Calls have been made for a modern ‘Land Army’ to help save harvests across the country as the agricultural industry braces itself for a labour shortfall of up to 80,000 people due to coronavirus.

Leading the call is the Country Land and Business Association (CLA), which is appealing for people to take up jobs on farms.

The CLA claims that a combination of travel restrictions and illness could leave a shortage of up to 80,000 agricultural workers.

The association is asking the UK Government to step in by encouraging those who have lost their jobs to work on farms instead.

Calculating the shortfall

Government and industry figures show that over 60,000 seasonal labourers come to the UK each year to help complete annual harvests.

Yet expected travel restrictions could make it almost impossible for farmers to access the labour they need.

The CLA is estimating that 75% of these workers will be unable to enter the UK due to coronavirus-related restrictions on the freedom of movement. This leaves a shortage of 45,000 workers.

Once a potential infection rate of 20% is factored in for all workers on-farm, another 35,000 people could be removed from the workforce. To cope with these changes, the entire industry will require 80,000 employees.

Time is of the essence: vegetable growers are already beginning to crop, lambing season has reached its peak and soft fruit – which must be picked within a three-day time period – is due to begin in April.

A spokesman said: "Demand for labour comes at a time when thousands of people find themselves suddenly out of employment.

We are urging people to seriously consider taking up an important role in Britain’s agriculture and food processing sectors, which offer decent rates of pay and more varied roles than people think.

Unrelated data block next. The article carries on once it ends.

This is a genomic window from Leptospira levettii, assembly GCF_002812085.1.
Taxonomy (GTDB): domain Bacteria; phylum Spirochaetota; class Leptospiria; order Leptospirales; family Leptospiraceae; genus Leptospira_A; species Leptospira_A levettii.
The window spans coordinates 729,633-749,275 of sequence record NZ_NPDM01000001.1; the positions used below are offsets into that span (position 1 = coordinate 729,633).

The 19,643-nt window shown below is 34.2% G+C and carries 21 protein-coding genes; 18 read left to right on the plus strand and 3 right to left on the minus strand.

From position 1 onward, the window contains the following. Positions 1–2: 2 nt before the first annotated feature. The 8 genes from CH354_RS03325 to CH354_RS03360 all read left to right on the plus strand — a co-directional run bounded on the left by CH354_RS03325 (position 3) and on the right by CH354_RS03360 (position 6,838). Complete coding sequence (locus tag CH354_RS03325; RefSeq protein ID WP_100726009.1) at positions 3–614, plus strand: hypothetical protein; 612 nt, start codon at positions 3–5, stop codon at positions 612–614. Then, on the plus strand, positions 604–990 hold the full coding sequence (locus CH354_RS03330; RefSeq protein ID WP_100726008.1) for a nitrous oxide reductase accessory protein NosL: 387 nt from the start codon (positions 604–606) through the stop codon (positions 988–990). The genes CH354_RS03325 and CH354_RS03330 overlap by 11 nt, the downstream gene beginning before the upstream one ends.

Following calls from the CLA, the UK Government has announced that workers in agriculture and food processing are to be included as ‘key workers’ and offered emergency childcare provision.

This is an immediate issue: the closure of the schools is limiting labour supplies for sites such as poultry units, fruit and vegetable planting and harvesting. These workers must be able to travel for work to avoid short-term animal welfare issues, but also ensure longer-term food production.

Mark Bridgeman, president of the CLA, said: “We all know this is a deeply concerning period and we are all determined to do all we can to help the country through it. In order to do so, we must recognise that farmers supply of labour is in jeopardy.

A shortage of 80,000 workers is something we have never seen before. This is why we are calling for a ‘Land Army’ of employees to support farmers in feeding the country.

“We need urgent Government assistance to help source workers and advertise positions. Time is of the essence as many farmers will soon begin, or have already, begun planting or harvesting.

“Farms and rural businesses are already suffering from the winter flooding and uncertainty over future international trading relationships. If we fail to find these key workers, businesses will go bust.”